From the Tallahassee Democrat
The Tallahassee Metropolitan Statistical Area has the fastest growing economy per capita for any Florida city, officials said Wednesday during the City Commission retreat.
Commissioners praised the 3.8 percent economic uptick driven by 95 proposed or under-construction developments in the pipeline within the city limits, and a few dozen in outlying Leon County. Economic development officials forecast 6,300 jobs created and more than $253.6 million in wages spurred by six of the 90-some projects.
Tallahassee’s economic growth rate outpaced the state’s overall growth rate of 0.6 percent. Nearly every segment within the city, with the exception of the southwest, is peppered with projects and proposals.
The private sector, due to milestone infrastructure efforts, is pushing the economic wave, said Tallahassee Mayor Andrew Gillum.
“These are a result of the kind of development and redevelopment we’ve seen throughout our city,” said Gillum, who is running for governor. “A lot of things had to co-conspire to make it possible to allow us to be one of the leading economies in the state of Florida and, in fact, in the nation per capita.”
Development projects, from student housing, hotels, assisted living facilities, office space and mixed-use developments are coming in large numbers, said Wayne Tedder, assistant city manager, who oversees the city’s growth management department.
Hotspots include the Gaines Street corridor, downtown and northeast Tallahassee with the Canopy at Welaunee, a multi-year, mixed-use community expected to be the largest suburban development and the future of large-scale growth in Tallahassee.
City and economic development officials examined Tallahassee’s gross domestic product, the prime indicator of a community’s economic health. It includes four main areas: consumption of goods and services, government expenses benefiting a community and investment, such as development projects, and the net export of products coming out of the region.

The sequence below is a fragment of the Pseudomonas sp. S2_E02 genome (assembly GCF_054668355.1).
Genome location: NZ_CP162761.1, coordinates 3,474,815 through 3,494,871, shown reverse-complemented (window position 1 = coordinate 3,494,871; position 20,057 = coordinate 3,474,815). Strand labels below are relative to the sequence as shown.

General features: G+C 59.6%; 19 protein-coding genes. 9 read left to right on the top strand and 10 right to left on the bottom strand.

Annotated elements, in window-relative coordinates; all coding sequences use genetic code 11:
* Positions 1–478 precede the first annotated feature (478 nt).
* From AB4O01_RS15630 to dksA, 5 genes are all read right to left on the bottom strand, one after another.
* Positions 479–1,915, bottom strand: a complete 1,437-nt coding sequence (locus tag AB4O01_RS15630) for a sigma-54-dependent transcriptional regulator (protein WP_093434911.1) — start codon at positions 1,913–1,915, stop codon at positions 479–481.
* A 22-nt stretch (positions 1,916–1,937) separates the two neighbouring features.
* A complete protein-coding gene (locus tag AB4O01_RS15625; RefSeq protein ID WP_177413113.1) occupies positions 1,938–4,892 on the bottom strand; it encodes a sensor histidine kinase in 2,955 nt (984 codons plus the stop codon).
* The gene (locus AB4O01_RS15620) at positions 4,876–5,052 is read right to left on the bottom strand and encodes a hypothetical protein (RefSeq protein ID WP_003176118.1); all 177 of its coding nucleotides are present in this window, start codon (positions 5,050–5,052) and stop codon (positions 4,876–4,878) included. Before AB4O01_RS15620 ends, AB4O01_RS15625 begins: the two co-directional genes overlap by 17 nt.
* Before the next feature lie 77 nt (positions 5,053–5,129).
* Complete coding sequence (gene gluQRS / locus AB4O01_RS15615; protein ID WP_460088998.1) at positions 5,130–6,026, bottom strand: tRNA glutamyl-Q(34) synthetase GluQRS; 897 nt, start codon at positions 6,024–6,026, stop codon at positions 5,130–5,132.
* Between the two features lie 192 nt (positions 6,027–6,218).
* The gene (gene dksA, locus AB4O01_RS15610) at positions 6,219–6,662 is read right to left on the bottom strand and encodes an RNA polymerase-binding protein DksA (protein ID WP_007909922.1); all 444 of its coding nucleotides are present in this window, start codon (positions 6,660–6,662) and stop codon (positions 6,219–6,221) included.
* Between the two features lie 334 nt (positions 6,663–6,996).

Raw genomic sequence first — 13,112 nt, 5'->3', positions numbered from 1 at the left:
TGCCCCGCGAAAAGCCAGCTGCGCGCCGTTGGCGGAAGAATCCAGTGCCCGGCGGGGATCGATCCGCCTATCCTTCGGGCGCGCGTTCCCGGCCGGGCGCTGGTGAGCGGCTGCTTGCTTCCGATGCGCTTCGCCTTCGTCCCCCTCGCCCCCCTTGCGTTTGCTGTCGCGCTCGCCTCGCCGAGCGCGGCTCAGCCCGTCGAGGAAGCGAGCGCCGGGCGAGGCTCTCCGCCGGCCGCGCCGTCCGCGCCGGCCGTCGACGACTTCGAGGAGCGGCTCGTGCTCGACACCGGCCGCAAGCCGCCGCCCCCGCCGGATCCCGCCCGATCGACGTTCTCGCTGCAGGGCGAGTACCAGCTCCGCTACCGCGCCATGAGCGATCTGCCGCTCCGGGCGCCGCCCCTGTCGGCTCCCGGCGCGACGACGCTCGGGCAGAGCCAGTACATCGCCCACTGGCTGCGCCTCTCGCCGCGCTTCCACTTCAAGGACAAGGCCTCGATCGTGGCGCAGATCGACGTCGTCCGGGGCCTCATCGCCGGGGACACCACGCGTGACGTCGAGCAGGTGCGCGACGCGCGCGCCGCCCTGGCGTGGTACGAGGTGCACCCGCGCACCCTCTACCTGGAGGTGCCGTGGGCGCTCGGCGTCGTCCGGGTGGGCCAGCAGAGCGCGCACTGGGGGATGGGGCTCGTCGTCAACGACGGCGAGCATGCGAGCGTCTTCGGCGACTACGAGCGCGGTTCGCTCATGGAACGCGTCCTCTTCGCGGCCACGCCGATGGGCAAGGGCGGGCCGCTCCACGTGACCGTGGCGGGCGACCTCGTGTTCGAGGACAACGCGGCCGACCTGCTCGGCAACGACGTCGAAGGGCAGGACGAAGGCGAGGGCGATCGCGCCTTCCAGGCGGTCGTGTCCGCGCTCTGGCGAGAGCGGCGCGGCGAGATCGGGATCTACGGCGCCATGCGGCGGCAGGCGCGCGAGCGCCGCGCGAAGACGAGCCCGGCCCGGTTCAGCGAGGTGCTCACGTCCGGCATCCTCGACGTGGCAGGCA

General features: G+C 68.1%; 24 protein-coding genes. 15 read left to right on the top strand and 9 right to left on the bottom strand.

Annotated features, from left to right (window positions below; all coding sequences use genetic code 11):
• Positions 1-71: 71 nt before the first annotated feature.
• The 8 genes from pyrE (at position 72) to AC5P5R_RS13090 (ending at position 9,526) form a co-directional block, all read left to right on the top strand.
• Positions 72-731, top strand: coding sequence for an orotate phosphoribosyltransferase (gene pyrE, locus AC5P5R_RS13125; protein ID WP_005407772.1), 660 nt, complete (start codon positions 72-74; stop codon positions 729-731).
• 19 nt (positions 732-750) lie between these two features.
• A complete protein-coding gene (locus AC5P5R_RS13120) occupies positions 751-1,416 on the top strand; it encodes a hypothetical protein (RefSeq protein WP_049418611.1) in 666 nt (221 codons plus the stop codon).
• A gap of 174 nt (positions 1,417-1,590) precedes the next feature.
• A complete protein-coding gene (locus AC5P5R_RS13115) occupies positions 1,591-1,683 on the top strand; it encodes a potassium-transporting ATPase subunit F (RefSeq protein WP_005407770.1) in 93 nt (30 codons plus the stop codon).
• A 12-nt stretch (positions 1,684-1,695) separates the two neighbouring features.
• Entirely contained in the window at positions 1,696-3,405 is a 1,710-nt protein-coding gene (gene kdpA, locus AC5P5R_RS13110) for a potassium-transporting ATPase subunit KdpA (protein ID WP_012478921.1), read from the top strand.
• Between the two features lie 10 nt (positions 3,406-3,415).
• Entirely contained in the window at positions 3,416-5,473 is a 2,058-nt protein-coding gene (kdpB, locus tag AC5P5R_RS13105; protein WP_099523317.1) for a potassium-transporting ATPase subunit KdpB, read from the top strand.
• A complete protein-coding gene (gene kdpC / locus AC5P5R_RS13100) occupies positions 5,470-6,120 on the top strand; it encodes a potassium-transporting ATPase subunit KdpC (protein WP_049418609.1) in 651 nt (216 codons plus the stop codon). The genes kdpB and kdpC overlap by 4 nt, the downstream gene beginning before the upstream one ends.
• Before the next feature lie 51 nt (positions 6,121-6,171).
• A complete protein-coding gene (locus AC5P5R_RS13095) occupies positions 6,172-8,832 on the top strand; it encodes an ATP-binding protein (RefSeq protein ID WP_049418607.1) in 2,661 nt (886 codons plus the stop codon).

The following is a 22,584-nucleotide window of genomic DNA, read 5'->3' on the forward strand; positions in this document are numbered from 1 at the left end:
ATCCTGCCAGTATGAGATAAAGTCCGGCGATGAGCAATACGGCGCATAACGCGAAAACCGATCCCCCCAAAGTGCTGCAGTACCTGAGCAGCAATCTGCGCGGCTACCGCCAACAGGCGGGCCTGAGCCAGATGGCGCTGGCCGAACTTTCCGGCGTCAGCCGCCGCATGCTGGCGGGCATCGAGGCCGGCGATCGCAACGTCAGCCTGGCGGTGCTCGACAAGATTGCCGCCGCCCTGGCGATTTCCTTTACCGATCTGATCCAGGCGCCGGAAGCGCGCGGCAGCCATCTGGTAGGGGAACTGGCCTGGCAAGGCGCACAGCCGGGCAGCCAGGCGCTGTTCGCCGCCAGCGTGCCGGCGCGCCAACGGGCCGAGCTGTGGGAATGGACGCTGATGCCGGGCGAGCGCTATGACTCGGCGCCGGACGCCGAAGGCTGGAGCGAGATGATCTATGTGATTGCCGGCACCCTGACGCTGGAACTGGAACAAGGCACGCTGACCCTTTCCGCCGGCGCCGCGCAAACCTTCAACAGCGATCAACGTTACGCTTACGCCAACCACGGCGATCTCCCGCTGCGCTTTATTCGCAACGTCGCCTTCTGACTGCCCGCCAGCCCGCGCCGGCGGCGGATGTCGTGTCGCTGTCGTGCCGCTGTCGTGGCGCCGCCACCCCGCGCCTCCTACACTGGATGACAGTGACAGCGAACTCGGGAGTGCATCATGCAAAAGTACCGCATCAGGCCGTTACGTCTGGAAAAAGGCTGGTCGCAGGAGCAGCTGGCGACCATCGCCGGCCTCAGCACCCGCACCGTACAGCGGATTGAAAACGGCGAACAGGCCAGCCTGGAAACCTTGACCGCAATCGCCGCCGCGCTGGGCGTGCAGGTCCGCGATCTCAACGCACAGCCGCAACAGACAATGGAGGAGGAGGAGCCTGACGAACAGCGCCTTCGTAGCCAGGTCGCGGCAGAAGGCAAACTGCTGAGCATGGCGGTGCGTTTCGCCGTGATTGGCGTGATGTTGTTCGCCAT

“As we look ahead to what we can do to shape the economic environment in our community, anything that touches these four quadrants are things we need to keep our hands on,” Tedder said.
Businesses and the private sector are responding and building around major government-led projects and initiatives.
Sue Dick, president and CEO of the Tallahassee Chamber of Commerce, said more local businesses are hiring again. Those sectors include professional services, engineering, healthcare and hospitality.
For two years, many businesses were holding steady, cautiously eyeing the economy before making major moves.
“I think it’s a message that Tallahassee and region are the right markets for businesses and industries to be looking at for expansion,” Dick said.
Officials touted the good news, but Commissioner Gil Ziffer, who is running for mayor, also urged more focus on affordable housing options other than student housing.
The city retreat comes on the heels of an encouraging statewide economic forecast for 2018 by the Florida Chamber of Commerce, which announced a projected a $1 trillion economy by the end of the year. It estimates 180,000 jobs will be created statewide in 2018.
Contact TaMaryn Waters at firstname.lastname@example.org or follow @TaMarynWaters on Twitter.